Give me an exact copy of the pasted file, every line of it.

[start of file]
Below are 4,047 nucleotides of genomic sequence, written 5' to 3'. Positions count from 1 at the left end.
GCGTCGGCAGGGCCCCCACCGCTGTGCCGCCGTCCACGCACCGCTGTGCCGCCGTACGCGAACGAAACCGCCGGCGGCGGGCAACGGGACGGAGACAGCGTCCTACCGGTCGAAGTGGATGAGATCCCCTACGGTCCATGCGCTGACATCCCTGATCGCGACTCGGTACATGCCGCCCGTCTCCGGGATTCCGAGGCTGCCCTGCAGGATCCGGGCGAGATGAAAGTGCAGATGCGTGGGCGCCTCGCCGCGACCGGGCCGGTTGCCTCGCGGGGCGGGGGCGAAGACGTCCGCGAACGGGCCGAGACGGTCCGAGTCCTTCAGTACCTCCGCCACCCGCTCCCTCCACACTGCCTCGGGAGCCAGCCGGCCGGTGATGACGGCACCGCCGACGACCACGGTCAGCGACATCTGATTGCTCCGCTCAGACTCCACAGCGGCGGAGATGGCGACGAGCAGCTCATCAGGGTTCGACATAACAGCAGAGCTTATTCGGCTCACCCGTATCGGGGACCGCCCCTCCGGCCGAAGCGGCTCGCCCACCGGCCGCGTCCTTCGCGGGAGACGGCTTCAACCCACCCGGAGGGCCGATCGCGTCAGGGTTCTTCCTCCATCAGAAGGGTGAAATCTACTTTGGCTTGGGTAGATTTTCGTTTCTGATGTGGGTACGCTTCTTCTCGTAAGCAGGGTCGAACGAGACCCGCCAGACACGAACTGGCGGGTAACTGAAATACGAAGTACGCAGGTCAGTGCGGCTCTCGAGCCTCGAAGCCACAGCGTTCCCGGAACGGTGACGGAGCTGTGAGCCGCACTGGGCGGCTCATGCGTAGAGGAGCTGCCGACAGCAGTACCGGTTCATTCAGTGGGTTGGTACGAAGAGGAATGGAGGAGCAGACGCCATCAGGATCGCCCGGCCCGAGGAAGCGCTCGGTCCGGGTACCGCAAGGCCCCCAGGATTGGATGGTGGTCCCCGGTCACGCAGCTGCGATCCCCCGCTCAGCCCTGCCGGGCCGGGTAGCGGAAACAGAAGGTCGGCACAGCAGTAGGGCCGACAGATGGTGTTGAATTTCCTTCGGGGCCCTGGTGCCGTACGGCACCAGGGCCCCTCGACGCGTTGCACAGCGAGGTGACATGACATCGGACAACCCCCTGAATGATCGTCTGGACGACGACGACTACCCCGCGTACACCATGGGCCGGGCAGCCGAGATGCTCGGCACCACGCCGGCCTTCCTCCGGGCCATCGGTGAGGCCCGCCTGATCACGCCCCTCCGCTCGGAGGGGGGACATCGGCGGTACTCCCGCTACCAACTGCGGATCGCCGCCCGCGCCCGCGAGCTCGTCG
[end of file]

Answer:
Below are 4,047 nucleotides of genomic sequence, written 5' to 3'. Positions count from 1 at the left end.
GCGTCGGCAGGGCCCCCACCGCTGTGCCGCCGTCCACGCACCGCTGTGCCGCCGTACGCGAACGAAACCGCCGGCGGCGGGCAACGGGACGGAGACAGCGTCCTACCGGTCGAAGTGGATGAGATCCCCTACGGTCCATGCGCTGACATCCCTGATCGCGACTCGGTACATGCCGCCCGTCTCCGGGATTCCGAGGCTGCCCTGCAGGATCCGGGCGAGATGAAAGTGCAGATGCGTGGGCGCCTCGCCGCGACCGGGCCGGTTGCCTCGCGGGGCGGGGGCGAAGACGTCCGCGAACGGGCCGAGACGGTCCGAGTCCTTCAGTACCTCCGCCACCCGCTCCCTCCACACTGCCTCGGGAGCCAGCCGGCCGGTGATGACGGCACCGCCGACGACCACGGTCAGCGACATCTGATTGCTCCGCTCAGACTCCACAGCGGCGGAGATGGCGACGAGCAGCTCATCAGGGTTCGACATAACAGCAGAGCTTATTCGGCTCACCCGTATCGGGGACCGCCCCTCCGGCCGAAGCGGCTCGCCCACCGGCCGCGTCCTTCGCGGGAGACGGCTTCAACCCACCCGGAGGGCCGATCGCGTCAGGGTTCTTCCTCCATCAGAAGGGTGAAATCTACTTTGGCTTGGGTAGATTTTCGTTTCTGATGTGGGTACGCTTCTTCTCGTAAGCAGGGTCGAACGAGACCCGCCAGACACGAACTGGCGGGTAACTGAAATACGAAGTACGCAGGTCAGTGCGGCTCTCGAGCCTCGAAGCCACAGCGTTCCCGGAACGGTGACGGAGCTGTGAGCCGCACTGGGCGGCTCATGCGTAGAGGAGCTGCCGACAGCAGTACCGGTTCATTCAGTGGGTTGGTACGAAGAGGAATGGAGGAGCAGACGCCATCAGGATCGCCCGGCCCGAGGAAGCGCTCGGTCCGGGTACCGCAAGGCCCCCAGGATTGGATGGTGGTCCCCGGTCACGCAGCTGCGATCCCCCGCTCAGCCCTGCCGGGCCGGGTAGCGGAAACAGAAGGTCGGCACAGCAGTAGGGCCGACAGATGGTGTTGAATTTCCTTCGGGGCCCTGGTGCCGTACGGCACCAGGGCCCCTCGACGCGTTGCACAGCGAGGTGACATGACATCGGACAACCCCCTGAATGATCGTCTGGACGACGACGACTACCCCGCGTACACCATGGGCCGGGCAGCCGAGATGCTCGGCACCACGCCGGCCTTCCTCCGGGCCATCGGTGAGGCCCGCCTGATCACGCCCCTCCGCTCGGAGGGGGGACATCGGCGGTACTCCCGCTACCAACTGCGGATCGCCGCCCGCGCCCGCGAGCTCGTCG